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Handout B: A Model of Oral and Written Language Development

EIVI Training Center. (2005). A model of oral and written language development. Chapel Hill, NC: Early Intervention Training Center for Infants and Toddlers With Visual Impairments, FPG Child Development Institute, UNC-CH.

Adapted from: Koppenhaver, D.A., Pierce, P.L., Steelman, J.D., & Yoder, D.E. (1995). Contexts of early literacy intervention for children with developmental disabilities. In M.E. Fey, J. Windsor, & S.F. Warren (Eds.), Language intervention: Preschool through the elementary years (pp. 241-274). Baltimore: Paul H. Brookes. Used with permission.

Venn diagram - described in text

The situational context refers to the physical characteristics of children’s living and learning environments. The situational context includes the availability of literacy and communication materials, opportunities for literacy and communication experiences, and the literacy and communication skills of adults and other children in the living and learning environments.   

The sociocultural context specifically refers to the societal and cultural values, expectations, beliefs, and resources regarding communication and literacy. For example, middle-class Americans may value storybook reading with their children, while some Native Americans may value oral storytelling more.

The opportunities afforded children are influenced by their interactions with others; the physical environments in which they are living and learning; and the attitudes, expectations, and beliefs society holds for them as potential learners.

Consider the following example. 

When 30-month-old Amber and her mother return from their trip to the grocery store, Amber’s grandfather has arrived for a visit. Amber is feeling a little full from tasting so many good samples that were available at the store.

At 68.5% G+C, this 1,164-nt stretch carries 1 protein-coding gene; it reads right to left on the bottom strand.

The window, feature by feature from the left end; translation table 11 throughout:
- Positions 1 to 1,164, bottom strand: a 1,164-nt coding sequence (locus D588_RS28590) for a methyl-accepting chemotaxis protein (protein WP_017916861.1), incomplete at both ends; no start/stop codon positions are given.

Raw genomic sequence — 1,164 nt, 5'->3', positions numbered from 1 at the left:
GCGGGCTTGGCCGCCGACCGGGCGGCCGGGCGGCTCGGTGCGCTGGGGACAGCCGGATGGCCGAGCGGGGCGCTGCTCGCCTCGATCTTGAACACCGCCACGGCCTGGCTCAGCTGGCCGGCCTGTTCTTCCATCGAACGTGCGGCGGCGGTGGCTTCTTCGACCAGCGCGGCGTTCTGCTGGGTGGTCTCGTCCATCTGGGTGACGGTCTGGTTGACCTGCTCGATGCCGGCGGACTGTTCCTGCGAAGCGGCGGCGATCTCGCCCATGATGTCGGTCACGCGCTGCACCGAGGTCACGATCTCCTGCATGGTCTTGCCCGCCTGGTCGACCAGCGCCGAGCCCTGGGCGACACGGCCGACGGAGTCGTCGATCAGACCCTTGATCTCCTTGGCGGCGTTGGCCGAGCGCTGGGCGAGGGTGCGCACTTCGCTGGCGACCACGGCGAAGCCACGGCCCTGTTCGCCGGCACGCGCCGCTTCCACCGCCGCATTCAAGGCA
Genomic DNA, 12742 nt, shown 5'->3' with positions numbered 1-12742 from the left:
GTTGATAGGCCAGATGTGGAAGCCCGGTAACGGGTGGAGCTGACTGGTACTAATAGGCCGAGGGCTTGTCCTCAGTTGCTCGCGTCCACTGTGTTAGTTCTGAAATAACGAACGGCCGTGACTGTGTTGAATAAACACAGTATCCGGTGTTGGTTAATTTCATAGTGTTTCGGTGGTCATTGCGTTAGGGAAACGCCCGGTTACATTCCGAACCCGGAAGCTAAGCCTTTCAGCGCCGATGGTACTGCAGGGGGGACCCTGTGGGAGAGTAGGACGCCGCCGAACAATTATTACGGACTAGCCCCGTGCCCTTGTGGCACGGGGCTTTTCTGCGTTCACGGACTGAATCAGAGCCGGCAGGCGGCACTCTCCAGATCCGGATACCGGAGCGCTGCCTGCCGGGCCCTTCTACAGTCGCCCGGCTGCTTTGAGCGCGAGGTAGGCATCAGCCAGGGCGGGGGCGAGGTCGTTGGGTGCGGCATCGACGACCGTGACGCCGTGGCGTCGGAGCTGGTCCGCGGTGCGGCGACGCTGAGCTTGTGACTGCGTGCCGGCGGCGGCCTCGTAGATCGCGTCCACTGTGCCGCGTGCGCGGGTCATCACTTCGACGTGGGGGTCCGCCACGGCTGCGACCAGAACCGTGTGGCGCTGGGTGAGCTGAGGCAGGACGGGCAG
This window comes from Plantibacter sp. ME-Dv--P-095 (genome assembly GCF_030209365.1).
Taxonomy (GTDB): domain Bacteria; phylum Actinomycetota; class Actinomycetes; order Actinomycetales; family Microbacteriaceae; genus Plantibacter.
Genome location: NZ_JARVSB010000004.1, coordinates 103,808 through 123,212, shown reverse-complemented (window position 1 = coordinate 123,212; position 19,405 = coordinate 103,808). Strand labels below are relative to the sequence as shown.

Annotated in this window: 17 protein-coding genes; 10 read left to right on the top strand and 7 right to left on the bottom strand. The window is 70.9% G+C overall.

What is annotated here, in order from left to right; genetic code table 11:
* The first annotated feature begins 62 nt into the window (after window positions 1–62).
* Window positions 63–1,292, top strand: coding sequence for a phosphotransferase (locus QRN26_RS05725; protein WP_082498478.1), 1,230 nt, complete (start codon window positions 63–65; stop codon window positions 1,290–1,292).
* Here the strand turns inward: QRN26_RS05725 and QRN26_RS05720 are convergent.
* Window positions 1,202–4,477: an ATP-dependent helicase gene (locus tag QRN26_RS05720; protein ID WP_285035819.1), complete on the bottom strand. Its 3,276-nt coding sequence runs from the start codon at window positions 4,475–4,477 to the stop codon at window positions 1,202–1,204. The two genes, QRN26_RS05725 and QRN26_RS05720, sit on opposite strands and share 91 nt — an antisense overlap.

While her mother puts away the groceries, Amber brings her grandfather one of her braille-print books about different types of food. She sits on her grandfather’s lap with the braille-print book resting on her legs. Her grandfather reads the rhyming print in a singsong voice as he skims his fingers over the braille dots. Amber periodically places her hand on her grandfather’s as it moves across the page. She chimes in frequently with the repetitive line when her grandfather pauses at the end of each page.

Amber also enjoys interacting with her grandfather when he asks, “Is that your favorite food?” As always, Amber responds “No” to everything except chocolate ice cream—her true favorite.

This communicative and literacy experience can be viewed in terms of the communicative context, the situational context, and the sociocultural context. The communicative context included the use of a special reading voice, i.e., the singsong rhythm, reading a braille-print book, and the fact that the grandfather related the book to Amber’s life. The situational context included the child’s independent access to braille books, the visit to the grocery store where the child had hands-on experiences with the foods mentioned in the book, and a home environment with many adults who were willing and able to support Amber and her literacy learning. The sociocultural context included the mother’s expectation that Amber would go to the grocery store, the grandfather’s understanding of the importance of reading and touching the braille dots, and the community resources that had helped the family acquire the books and learn how to use daily interactions to teach Amber about communication and literacy.

Reference

Koppenhaver, D.A., Pierce, P.L., Steelman, J.D., & Yoder, D.E. (1995). Contexts of

early literacy intervention for children with developmental disabilities. In M.E. Fey, J. Windsor, & S.F. Warren (Eds.), Language intervention: Preschool through the elementary years (pp. 241-274). Baltimore: Paul H. Brookes.